Novarupta was the center of the 1912 eruption, which truncated Falling Mountain - the burp of lava that is Novarupta today was just the volcano’s afterthought
Brad Alber contemplating Novarupta and the enormous forces that shaped this unique landscape Brad Alber contemplating Novarupta and the enormous forces that shaped this unique landscape
It get hot in those barabaras. We pull off all our clothes. We soak them in water and put them over our face. Those peoples who have mosses in their barabara pour water over those mosses and put them over their nose and mouth so they can breathe. After a while we open the door and try to see out. All black, everywhere. A little bird fly into barabara. He can’t see where he go. We childrens wash his eyes with water and he stay in barabara with us.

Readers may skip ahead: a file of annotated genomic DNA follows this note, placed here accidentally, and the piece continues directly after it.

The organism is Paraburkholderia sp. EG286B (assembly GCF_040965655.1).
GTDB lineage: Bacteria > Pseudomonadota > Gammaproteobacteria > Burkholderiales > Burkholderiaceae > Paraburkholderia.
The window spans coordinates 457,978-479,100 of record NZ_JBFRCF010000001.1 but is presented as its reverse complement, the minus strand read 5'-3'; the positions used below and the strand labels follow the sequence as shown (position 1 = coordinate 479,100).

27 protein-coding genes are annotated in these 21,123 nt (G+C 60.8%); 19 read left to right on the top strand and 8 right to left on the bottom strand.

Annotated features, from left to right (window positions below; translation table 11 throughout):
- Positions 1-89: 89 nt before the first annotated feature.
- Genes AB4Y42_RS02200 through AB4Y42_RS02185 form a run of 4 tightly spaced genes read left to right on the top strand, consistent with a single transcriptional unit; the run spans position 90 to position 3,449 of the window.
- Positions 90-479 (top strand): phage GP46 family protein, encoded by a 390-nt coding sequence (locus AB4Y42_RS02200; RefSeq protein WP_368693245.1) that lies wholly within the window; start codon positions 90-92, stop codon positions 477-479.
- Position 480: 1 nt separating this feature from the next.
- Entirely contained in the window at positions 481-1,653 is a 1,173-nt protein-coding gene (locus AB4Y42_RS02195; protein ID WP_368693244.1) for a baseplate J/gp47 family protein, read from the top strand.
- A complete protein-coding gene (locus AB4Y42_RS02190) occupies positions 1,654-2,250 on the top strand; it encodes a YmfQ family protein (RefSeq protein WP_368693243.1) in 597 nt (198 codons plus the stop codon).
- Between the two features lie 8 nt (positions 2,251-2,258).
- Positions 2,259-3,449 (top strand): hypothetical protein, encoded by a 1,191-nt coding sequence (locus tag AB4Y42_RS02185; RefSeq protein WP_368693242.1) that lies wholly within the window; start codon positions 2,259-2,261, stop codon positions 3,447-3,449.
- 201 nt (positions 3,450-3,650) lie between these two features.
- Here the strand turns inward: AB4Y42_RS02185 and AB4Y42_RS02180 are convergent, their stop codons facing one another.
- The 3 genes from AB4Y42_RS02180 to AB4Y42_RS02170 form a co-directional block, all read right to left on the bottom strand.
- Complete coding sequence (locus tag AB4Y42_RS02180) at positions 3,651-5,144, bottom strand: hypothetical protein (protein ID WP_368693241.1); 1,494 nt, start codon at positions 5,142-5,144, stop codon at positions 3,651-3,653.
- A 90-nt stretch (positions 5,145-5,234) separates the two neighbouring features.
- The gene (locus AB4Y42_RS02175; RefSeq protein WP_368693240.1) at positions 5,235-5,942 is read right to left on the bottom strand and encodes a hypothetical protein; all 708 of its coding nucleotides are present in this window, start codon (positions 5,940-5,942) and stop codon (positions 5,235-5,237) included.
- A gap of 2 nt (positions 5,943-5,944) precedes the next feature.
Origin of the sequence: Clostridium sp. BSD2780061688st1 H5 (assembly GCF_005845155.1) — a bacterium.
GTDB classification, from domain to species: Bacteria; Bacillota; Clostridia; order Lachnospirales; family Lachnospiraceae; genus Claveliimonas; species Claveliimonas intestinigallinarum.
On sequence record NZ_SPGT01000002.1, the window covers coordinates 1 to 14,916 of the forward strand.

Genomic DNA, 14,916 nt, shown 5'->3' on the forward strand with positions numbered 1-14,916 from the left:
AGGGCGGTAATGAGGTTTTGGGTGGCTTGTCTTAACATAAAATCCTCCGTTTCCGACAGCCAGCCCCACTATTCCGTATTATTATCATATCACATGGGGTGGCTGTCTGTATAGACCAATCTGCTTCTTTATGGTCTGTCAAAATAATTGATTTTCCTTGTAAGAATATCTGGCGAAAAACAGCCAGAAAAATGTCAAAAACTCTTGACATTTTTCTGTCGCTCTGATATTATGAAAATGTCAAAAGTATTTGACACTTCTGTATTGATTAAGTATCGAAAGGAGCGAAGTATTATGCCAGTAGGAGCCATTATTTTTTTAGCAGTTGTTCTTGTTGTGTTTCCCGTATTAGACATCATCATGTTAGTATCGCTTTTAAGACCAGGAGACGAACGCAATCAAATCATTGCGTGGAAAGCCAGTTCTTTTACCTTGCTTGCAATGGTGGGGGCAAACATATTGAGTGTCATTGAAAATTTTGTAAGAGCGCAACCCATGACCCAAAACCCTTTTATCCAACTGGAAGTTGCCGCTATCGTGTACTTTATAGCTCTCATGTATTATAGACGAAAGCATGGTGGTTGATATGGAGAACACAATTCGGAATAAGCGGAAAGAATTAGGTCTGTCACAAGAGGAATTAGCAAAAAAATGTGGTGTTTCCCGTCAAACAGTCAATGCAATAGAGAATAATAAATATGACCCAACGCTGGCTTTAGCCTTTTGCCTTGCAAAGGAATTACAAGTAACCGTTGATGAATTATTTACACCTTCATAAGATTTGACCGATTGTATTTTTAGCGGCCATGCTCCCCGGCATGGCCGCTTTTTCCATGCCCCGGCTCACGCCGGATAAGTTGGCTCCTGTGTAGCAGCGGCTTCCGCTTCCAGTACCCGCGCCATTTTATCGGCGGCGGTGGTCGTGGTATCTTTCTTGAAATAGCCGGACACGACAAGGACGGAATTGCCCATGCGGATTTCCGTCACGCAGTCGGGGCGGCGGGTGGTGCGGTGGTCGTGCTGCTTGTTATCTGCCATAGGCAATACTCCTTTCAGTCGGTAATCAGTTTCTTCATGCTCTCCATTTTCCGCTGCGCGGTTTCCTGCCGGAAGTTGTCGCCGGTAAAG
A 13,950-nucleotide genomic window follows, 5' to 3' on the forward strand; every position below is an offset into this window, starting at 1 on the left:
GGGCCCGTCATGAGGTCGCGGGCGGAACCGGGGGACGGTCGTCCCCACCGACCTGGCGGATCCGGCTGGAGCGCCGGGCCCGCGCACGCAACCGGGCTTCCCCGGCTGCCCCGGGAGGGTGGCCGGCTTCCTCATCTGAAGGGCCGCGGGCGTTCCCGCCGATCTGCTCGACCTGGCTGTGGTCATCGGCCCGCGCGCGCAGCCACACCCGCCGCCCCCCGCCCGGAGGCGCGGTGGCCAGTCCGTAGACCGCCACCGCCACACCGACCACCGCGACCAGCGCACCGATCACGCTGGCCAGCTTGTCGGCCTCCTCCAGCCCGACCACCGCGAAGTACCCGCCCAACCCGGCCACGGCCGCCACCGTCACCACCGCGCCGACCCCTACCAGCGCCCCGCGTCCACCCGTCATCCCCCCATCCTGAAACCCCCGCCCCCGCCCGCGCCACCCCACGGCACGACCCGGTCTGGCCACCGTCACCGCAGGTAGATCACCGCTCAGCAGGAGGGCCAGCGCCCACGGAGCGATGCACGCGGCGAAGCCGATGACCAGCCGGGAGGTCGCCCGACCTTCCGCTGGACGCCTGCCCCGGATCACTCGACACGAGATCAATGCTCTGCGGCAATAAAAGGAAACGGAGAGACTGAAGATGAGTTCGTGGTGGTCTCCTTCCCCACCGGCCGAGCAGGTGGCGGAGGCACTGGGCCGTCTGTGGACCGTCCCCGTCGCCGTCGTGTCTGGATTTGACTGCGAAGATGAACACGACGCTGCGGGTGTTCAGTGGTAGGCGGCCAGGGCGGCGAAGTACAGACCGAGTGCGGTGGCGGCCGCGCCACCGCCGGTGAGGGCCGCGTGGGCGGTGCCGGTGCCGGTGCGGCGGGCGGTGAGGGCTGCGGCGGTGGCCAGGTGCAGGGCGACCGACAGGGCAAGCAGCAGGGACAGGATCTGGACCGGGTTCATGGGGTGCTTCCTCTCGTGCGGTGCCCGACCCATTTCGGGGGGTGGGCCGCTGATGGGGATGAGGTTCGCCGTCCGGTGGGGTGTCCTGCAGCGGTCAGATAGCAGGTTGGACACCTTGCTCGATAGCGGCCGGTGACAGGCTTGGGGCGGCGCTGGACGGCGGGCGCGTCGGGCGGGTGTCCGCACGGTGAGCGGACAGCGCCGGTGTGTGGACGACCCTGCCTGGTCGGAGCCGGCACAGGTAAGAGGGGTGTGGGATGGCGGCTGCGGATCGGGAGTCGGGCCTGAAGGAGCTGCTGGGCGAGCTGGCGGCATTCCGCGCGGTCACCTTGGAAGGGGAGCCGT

– Harry Kaiakokonok - from an interview in 1975
Jobe Wymore heading for Falling Mountain Jobe Wymore heading for Falling Mountain
Jobe Wymore approaching the summit of Falling Mountain A summit ride to remember

Jobe Wymore floating toward the summit of Falling Mountain
Cerberus from the top of Falling Cerberus from the top of Falling

In Greek and Roman mythology, Cerberus is a multi-headed monster in the shape of a dog who guards the entrance into Hades - the home of the dead
Mighty Mount Mageik from the top of Falling Mighty Mount Mageik from the top of Falling
Light is coming. Oh boy, just like snow. Can’t see nothing. No kind of tree. All white to mountain. No kind of beach. No bluff. Nothing. All white, the big river. Filled up. No running, the water. Just like cement. That time get hard, boy. Lots of animals that time killed. Lots killed - the bear, ducks and everything.
– George Kosbruk
Light is coming Light is coming

Oh boy
Gerry took the above photos in August, 2004